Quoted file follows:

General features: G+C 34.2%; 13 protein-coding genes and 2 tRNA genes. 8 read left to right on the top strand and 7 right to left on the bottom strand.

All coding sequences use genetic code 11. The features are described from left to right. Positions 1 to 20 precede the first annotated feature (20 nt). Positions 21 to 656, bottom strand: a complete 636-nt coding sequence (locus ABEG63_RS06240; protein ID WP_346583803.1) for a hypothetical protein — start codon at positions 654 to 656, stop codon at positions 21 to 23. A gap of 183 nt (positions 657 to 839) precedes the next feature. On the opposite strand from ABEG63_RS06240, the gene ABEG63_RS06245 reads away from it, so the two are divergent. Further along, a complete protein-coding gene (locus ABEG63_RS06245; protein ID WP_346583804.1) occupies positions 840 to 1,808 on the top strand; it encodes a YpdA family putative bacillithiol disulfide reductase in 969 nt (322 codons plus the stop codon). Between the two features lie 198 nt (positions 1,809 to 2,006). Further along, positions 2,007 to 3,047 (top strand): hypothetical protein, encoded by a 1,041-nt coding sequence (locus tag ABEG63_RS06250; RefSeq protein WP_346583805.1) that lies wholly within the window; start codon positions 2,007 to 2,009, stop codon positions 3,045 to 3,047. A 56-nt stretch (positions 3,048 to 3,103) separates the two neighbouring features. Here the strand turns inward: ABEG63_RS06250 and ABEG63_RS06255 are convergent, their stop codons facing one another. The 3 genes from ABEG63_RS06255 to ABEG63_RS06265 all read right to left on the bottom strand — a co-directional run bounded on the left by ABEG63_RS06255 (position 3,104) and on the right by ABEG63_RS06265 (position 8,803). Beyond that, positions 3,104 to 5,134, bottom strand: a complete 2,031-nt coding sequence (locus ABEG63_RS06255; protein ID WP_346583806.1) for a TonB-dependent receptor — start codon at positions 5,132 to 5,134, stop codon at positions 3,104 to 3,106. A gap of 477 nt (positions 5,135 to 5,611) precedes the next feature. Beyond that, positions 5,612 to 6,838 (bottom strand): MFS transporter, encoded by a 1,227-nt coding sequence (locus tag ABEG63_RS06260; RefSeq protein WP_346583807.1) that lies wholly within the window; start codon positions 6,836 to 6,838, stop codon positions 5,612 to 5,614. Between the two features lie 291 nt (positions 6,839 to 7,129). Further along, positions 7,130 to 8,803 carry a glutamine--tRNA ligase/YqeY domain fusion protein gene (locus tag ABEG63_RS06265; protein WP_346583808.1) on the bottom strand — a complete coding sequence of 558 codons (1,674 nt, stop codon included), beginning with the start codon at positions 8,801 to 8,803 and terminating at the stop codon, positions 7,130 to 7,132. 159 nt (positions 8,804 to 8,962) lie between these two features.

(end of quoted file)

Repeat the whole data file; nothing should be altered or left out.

General features: G+C 34.2%; 13 protein-coding genes and 2 tRNA genes. 8 read left to right on the top strand and 7 right to left on the bottom strand.

All coding sequences use genetic code 11. The features are described from left to right. Positions 1 to 20 precede the first annotated feature (20 nt). Positions 21 to 656, bottom strand: a complete 636-nt coding sequence (locus ABEG63_RS06240; protein ID WP_346583803.1) for a hypothetical protein — start codon at positions 654 to 656, stop codon at positions 21 to 23. A gap of 183 nt (positions 657 to 839) precedes the next feature. On the opposite strand from ABEG63_RS06240, the gene ABEG63_RS06245 reads away from it, so the two are divergent. Further along, a complete protein-coding gene (locus ABEG63_RS06245; protein ID WP_346583804.1) occupies positions 840 to 1,808 on the top strand; it encodes a YpdA family putative bacillithiol disulfide reductase in 969 nt (322 codons plus the stop codon). Between the two features lie 198 nt (positions 1,809 to 2,006). Further along, positions 2,007 to 3,047 (top strand): hypothetical protein, encoded by a 1,041-nt coding sequence (locus tag ABEG63_RS06250; RefSeq protein WP_346583805.1) that lies wholly within the window; start codon positions 2,007 to 2,009, stop codon positions 3,045 to 3,047. A 56-nt stretch (positions 3,048 to 3,103) separates the two neighbouring features. Here the strand turns inward: ABEG63_RS06250 and ABEG63_RS06255 are convergent, their stop codons facing one another. The 3 genes from ABEG63_RS06255 to ABEG63_RS06265 all read right to left on the bottom strand — a co-directional run bounded on the left by ABEG63_RS06255 (position 3,104) and on the right by ABEG63_RS06265 (position 8,803). Beyond that, positions 3,104 to 5,134, bottom strand: a complete 2,031-nt coding sequence (locus ABEG63_RS06255; protein ID WP_346583806.1) for a TonB-dependent receptor — start codon at positions 5,132 to 5,134, stop codon at positions 3,104 to 3,106. A gap of 477 nt (positions 5,135 to 5,611) precedes the next feature. Beyond that, positions 5,612 to 6,838 (bottom strand): MFS transporter, encoded by a 1,227-nt coding sequence (locus tag ABEG63_RS06260; RefSeq protein WP_346583807.1) that lies wholly within the window; start codon positions 6,836 to 6,838, stop codon positions 5,612 to 5,614. Between the two features lie 291 nt (positions 6,839 to 7,129). Further along, positions 7,130 to 8,803 carry a glutamine--tRNA ligase/YqeY domain fusion protein gene (locus tag ABEG63_RS06265; protein WP_346583808.1) on the bottom strand — a complete coding sequence of 558 codons (1,674 nt, stop codon included), beginning with the start codon at positions 8,801 to 8,803 and terminating at the stop codon, positions 7,130 to 7,132. 159 nt (positions 8,804 to 8,962) lie between these two features.